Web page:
While many attorneys can demonstrate an underrepresentation (as I did with a statistician who found that Native Americans composed approximately 22% of the community, but the jury pool was only around 4%), their challenges fail under the “systematic exclusion” requirement. This is unfortunate because the problem of underrepresentation is often easy to solve by simply expanding the sources jury pools are drawn from. Most jury pools are taken from voter registration lists, such as in federal court in South Dakota. However, by simply expanding the sources to driver licenses, state IDs, tribal enrollment records, etc. the problem can normally be resolved– i.e. the underrepresented groups are better represented.

While there are many courts that proactively deal with the underrepresentation of various groups, such as the Central District of California when it expanded its jury sources to include state DMV records, most stubbornly resist change. This is unfortunate. For the lawyer in the trenches, it often leads to the invariable conversation where a minority client asks you how many Native Americans, African-Americans, Latinos, or other specific group they belong to will be in their jury pool. And, as their attorney, you have to explain that there is really nothing that can be done unless the court changes the way it draws jurors.

I’ve practiced in many different areas– from large cities to border zones, criminal and civil courts, from Guantanamo to the Pine Ridge Indian Reservation. Something that always bothers me is intellectual dishonesty. One such issue came up for me in practicing in “Indian country,” as the federal law books call the reservation. I saw that when tribal officers are sued, the courts say “these are tribal police officers, not federal law enforcement officers,” thereby getting the federal government “off the hook” for civil liability. But when a young Native American kid, like Justin Janis, swats at a tribal officer lunging to arrest him, the officer is suddenly a full-fledged “federal law enforcement officer” for purposes of 18 U.S.C. Section 111, a penal code section criminalizing anyone who “forcibly assaults, resists, opposes, impedes, intimidates, or interferes with” a federal law enforcement officer. And when tribal officers make mistakes in search warrants or criminal procedure, guess what they are now? If you’re as cynical as me, you guessed it– no longer “federal law enforcement officers” beholden to the federal rules of criminal procedure.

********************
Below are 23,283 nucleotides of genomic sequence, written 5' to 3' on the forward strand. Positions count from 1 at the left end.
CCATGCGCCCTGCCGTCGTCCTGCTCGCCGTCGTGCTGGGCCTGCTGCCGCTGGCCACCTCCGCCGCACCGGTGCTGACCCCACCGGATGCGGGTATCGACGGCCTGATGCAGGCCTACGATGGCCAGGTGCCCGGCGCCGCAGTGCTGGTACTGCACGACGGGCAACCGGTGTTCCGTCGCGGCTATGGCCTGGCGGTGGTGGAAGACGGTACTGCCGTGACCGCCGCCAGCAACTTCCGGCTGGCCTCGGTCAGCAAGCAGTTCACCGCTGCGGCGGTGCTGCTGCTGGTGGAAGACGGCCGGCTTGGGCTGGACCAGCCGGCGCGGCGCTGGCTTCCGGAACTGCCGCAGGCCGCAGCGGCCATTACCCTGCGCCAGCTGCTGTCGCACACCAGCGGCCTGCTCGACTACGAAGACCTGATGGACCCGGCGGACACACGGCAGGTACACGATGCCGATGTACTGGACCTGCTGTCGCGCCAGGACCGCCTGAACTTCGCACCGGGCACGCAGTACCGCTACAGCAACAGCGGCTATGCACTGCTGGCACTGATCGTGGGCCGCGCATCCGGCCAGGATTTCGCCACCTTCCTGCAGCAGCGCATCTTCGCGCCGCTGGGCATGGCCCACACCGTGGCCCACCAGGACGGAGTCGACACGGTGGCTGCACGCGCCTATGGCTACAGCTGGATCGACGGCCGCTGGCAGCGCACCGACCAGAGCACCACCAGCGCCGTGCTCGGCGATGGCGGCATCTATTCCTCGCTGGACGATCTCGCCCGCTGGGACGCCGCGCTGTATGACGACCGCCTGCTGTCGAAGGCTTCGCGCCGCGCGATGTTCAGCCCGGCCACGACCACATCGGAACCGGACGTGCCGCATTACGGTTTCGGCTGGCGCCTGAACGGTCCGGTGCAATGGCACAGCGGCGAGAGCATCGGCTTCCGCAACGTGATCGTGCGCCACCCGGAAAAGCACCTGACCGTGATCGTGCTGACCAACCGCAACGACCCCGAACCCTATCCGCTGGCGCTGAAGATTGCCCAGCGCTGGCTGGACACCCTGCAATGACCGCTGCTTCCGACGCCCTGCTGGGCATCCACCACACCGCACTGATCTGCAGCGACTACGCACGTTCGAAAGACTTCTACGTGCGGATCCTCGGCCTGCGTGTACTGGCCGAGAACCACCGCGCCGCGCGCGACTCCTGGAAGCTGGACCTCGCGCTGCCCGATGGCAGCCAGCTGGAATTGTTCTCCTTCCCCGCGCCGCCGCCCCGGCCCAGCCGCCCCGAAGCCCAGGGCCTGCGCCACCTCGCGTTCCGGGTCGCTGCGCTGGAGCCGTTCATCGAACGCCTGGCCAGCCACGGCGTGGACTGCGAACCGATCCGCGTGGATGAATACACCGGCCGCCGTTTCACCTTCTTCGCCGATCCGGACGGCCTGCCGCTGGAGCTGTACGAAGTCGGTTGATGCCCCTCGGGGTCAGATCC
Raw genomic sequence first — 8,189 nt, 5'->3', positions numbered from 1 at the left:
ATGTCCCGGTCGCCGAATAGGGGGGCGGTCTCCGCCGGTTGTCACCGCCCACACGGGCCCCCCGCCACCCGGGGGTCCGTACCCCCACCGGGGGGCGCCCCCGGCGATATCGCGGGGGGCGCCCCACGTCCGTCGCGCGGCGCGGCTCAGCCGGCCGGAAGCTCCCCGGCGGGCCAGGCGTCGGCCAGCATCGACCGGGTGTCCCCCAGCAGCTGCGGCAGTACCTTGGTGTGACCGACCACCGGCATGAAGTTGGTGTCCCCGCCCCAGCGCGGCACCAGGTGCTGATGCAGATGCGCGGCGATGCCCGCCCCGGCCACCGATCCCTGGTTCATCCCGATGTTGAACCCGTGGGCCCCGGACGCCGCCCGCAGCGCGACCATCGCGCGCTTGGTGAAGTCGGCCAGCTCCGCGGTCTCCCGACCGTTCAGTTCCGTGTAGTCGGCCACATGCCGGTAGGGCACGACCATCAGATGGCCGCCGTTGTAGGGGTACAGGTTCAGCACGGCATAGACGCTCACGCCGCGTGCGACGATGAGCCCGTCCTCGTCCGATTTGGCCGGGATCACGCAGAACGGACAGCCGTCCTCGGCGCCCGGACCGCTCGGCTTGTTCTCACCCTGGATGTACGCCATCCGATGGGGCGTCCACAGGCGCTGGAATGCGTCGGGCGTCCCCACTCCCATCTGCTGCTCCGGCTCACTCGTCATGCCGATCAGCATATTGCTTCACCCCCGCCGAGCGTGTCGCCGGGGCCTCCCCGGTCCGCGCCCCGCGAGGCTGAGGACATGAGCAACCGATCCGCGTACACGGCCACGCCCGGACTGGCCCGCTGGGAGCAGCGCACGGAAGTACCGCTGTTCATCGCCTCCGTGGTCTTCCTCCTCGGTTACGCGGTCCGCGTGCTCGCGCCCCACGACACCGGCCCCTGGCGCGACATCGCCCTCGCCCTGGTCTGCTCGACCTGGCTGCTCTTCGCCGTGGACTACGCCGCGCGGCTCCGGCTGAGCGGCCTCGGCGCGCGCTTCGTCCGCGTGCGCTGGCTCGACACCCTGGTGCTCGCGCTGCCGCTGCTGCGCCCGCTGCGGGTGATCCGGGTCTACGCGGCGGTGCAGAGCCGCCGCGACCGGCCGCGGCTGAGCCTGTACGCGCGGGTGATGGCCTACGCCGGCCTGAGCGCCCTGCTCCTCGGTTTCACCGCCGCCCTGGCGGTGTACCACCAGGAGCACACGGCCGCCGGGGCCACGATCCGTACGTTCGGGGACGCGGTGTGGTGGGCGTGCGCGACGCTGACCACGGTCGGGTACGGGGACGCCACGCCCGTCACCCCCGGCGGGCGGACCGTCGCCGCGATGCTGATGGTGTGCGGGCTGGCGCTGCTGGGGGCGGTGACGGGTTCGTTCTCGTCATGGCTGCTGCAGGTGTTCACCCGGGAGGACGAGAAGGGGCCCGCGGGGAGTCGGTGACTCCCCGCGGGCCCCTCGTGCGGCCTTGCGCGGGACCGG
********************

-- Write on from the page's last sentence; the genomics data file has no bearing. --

The rationale is simple enough– the federal government doesn’t want to pay for civil plaintiffs who sue the tribal officers. But they want to bring the full weight of the federal prosecution arm on anyone who touches a cop on the reservation. Don’t get me wrong, I understand why we want to criminalize assaults on officers. That is a given. But what bothers me is that the federal government wants to have it both ways, and define “federal law enforcement officer” two different ways in order to protect itself against civil liability and excuse any governmental wrongdoing.

I filed an appeal on the issue, and the Eighth Circuit found the jury instruction error (which was only a legal technicality, and not the full picture of my problem with this intellectual dishonesty) was “harmless.” See United States v. Janis, 810 F.3d 595 (8th Cir. 2016). I think the law has it wrong. And I still believe that something should be done to correct this legal wordplay. Either a tribal officer is a federal law enforcement officer or not, but having it both ways is simply semantic gymnastics.